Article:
Although Apple's iPod is ridiculously hyped, the ecosystem in which it exists is less well appreciated. In the US (and soon in Europe) listeners can search or browse the iTunes store within the iTunes application, listen to short excerpts and purchase directly. Songs are downloaded and managed by the same application, which also seamlessly and quickly synchronises them with an iPod over FireWire. Albums can be ripped from CDs and the track names automatically added from the internet-based CD Database, and downloaded music can also be burned to CD or DVD and shared a given number of times. Music can also be stored on the Internet using Apple's .Mac service, which is accessed in the same manner as any other network drive, and listeners can access music on friends' or colleagues' Macintoshes using Rendezvous, an auto-discovery networking protocol developed by Apple.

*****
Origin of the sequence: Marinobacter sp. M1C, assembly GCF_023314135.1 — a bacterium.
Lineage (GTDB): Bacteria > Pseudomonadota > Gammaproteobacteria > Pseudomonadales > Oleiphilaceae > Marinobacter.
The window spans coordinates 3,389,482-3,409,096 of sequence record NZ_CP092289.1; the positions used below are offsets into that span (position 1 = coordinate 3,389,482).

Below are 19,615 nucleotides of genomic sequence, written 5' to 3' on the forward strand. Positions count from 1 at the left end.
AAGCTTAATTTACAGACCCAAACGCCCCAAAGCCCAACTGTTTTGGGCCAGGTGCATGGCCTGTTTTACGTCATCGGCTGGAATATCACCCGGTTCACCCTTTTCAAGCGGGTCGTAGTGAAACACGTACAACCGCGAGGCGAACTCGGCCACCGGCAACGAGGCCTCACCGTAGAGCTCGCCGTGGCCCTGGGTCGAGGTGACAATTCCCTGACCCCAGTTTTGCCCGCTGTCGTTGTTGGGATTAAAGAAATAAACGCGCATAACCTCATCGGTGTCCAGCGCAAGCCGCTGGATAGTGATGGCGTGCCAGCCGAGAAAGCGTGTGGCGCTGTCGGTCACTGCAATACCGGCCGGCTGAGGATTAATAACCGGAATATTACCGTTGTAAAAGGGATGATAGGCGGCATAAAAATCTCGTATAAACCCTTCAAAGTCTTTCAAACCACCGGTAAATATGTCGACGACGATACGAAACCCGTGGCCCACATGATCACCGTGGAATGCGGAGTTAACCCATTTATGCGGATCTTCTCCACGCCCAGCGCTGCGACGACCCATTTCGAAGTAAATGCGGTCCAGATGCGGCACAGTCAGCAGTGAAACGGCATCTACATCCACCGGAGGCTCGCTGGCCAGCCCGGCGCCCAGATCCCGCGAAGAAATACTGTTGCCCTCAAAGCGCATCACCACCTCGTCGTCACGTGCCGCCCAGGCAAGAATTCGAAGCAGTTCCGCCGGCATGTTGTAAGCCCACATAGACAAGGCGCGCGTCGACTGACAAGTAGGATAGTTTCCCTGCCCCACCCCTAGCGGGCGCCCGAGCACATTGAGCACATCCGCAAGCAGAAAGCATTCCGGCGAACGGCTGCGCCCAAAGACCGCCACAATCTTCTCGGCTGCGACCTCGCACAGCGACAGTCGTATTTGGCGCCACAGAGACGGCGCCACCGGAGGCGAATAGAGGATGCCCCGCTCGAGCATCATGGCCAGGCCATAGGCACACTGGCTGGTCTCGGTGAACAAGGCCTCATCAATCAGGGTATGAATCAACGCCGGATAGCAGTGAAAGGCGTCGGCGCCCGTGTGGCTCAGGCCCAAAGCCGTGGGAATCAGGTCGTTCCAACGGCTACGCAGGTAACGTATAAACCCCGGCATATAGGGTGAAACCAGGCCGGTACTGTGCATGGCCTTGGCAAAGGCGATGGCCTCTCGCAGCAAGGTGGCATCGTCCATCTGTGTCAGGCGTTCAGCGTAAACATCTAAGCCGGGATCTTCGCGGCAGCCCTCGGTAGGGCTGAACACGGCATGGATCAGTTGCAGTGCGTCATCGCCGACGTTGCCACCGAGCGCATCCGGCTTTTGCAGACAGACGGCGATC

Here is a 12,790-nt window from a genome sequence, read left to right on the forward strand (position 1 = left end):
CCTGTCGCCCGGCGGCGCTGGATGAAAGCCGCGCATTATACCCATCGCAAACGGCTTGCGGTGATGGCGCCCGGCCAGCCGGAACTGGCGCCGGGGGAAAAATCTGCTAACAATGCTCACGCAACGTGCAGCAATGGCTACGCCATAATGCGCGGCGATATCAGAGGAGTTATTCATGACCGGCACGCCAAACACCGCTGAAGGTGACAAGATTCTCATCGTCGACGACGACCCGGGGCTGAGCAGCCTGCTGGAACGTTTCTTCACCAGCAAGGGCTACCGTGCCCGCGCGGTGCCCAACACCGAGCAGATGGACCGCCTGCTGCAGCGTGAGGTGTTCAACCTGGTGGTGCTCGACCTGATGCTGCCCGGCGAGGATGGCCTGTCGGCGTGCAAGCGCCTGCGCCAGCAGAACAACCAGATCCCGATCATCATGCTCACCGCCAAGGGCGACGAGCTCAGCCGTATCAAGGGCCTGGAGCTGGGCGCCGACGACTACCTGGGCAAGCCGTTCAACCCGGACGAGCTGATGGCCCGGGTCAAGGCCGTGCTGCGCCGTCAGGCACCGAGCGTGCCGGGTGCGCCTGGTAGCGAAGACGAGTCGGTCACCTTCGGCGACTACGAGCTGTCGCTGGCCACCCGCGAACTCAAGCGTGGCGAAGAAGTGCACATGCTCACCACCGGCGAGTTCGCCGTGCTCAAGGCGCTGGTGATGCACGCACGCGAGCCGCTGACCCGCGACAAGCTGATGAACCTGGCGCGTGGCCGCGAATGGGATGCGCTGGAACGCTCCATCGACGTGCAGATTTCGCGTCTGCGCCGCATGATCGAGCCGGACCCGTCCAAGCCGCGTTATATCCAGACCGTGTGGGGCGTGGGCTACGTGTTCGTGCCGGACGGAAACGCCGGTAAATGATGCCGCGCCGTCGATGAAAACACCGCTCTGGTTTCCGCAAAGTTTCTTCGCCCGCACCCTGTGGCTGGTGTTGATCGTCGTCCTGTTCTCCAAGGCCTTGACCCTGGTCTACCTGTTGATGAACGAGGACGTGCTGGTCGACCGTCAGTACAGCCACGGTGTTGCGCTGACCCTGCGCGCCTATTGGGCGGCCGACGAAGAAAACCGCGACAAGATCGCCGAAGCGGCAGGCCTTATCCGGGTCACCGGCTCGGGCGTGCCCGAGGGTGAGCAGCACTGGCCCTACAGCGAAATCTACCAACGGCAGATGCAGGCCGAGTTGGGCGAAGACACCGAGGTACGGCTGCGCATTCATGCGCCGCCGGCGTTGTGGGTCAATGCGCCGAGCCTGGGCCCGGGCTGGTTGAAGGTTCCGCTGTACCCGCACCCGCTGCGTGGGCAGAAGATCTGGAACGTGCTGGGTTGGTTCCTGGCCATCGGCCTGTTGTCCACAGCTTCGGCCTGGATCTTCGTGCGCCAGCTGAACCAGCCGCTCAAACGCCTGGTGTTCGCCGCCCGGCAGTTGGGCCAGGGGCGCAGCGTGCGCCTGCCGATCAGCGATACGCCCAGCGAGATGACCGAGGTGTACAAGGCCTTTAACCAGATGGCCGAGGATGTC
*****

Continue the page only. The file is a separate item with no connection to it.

This model of sourcing, managing, listening to and sharing music fits around the way people live and interact and the contexts in which they operate, and flows from Apple's original mantra of teaching computers about people.
As the possibilities opened up by computing continue to expand, and products are commoditised, this approach will become even more important for the IT industry. The industry will also need to learn from Apple's ability - epitomised by the iPod - to create products that are delightful and desirable.
The two decades since the launch of the Macintosh also remind us of the power of vision in the computing industry, the importance of research and development and the potential of a human-centred approach to IT. They also remind us that ideas we take for granted today can melt away tomorrow, and that we can come to take for granted those that we once believed were barely possible.
Apple doesn't have a stronger grip on the future of IT than Microsoft or any of its competitors. But its history can help us understand how to realise its founder's dream of computing 'for the rest of us'.
Nico Macdonald has been advising publishers and designers about information technology since the late 1980s and writing about design and technology since the early 1990s. He is author of 'What is Web Design?', RotoVision, 2003 (www.whatiswebdesign.com). He can be contacted at email@example.com or post a Reader Comment about this article below.